It took me a while to realise that breaking this deadlock didn’t really need me to physically cross over to the lives of those whose stories I wanted to tell. We could meet halfway. Instead of creating frames for photographs myself, I requested people I interviewed to send me images that could support their story, with due photo credits. Landscapes, crops, community meetings, memorandums, notices, and people flowed into my WhatsApp notifications, each one diligently sourced by those whom I had conversations with.

Some indelible images made their way when I was doing a story on Raota, a village on the Delhi-Haryana border. Here, about 1000 acres of farmland remain flooded for most of the year, preventing anything from growing. Such a peculiar case needed visual aid to tell their story, but I had none. This was until one of the farmers I spoke with sent me a drone video: an aerial shot of the entire village, most of it clearly submerged, resembling an endless lake. When I asked him if he had taken many such drone videos, he told me that the picture was actually shot on request by a wedding photographer who owned a drone upon our request!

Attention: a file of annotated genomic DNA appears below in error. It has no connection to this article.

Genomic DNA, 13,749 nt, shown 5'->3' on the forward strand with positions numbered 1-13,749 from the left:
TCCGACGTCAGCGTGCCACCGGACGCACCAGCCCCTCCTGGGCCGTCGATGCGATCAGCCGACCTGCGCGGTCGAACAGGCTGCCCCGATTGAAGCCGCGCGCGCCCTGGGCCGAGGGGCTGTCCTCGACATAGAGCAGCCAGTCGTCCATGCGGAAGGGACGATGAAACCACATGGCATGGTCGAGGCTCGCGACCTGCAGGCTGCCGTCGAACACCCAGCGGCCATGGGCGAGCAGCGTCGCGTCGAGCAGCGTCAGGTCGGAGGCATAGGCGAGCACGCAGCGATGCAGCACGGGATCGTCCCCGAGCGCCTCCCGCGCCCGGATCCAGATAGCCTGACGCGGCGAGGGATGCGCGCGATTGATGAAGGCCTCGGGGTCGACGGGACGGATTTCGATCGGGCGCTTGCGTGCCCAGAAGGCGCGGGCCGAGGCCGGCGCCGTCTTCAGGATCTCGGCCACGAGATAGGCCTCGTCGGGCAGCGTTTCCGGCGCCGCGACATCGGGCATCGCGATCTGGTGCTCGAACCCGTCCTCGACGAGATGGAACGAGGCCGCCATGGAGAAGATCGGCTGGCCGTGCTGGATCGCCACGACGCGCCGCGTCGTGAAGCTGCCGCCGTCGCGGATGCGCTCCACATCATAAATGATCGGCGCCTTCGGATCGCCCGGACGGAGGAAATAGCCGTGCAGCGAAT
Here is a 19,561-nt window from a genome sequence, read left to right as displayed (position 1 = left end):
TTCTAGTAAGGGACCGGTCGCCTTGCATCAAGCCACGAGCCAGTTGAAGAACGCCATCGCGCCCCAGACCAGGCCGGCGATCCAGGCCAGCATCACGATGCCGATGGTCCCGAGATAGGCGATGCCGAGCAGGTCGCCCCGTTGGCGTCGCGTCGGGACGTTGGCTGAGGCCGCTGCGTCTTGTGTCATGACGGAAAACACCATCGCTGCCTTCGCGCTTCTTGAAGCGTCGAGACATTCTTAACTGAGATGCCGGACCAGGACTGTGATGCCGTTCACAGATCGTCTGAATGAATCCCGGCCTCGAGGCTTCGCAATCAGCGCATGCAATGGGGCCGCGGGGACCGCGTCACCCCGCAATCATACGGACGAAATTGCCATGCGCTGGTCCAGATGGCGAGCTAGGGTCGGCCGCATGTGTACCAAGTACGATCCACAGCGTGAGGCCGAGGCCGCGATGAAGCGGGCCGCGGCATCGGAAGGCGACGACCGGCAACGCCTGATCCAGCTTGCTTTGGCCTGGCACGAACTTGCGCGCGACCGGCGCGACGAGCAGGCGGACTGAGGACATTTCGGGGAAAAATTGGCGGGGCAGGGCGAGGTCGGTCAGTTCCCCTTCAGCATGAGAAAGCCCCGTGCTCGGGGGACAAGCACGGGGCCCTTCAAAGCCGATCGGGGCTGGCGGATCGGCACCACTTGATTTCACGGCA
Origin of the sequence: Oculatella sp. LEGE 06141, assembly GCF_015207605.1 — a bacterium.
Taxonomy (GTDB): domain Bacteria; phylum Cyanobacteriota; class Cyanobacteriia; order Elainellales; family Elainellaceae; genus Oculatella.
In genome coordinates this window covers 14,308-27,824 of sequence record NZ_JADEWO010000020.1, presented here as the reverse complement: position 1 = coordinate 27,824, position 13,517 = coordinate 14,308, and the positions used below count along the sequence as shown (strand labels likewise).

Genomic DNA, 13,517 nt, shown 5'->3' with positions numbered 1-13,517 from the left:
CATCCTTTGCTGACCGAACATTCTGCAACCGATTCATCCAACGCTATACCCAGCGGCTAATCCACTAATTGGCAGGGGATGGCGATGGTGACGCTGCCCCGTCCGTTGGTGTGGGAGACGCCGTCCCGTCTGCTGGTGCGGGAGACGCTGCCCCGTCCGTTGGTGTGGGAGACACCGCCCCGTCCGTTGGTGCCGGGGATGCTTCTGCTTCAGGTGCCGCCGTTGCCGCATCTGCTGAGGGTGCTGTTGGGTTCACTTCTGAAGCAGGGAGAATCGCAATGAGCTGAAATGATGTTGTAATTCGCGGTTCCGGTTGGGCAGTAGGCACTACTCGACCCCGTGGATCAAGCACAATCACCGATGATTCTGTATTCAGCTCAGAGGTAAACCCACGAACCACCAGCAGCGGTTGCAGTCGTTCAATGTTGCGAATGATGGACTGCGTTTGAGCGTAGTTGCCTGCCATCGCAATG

Many such images taken by those directly impacted by an environmental issue came through — from coal mines in Chhattisgarh and tall trees of Thano Forest in Dehradun, to expressive protests against a railway line in Goa, and Stupas in chilly Ladakh. Chirag and Aarathi, my editors, rarely had to go through creative commons websites for photographs. These images were of the people and taken by the people; they added a democratised layer to reporting that I had not experienced before. Somehow, images taken by locals who were being affected by a development seemed to do much more justice than I ever could with my outsider lens. Afterall, it is the people who know their stories the best.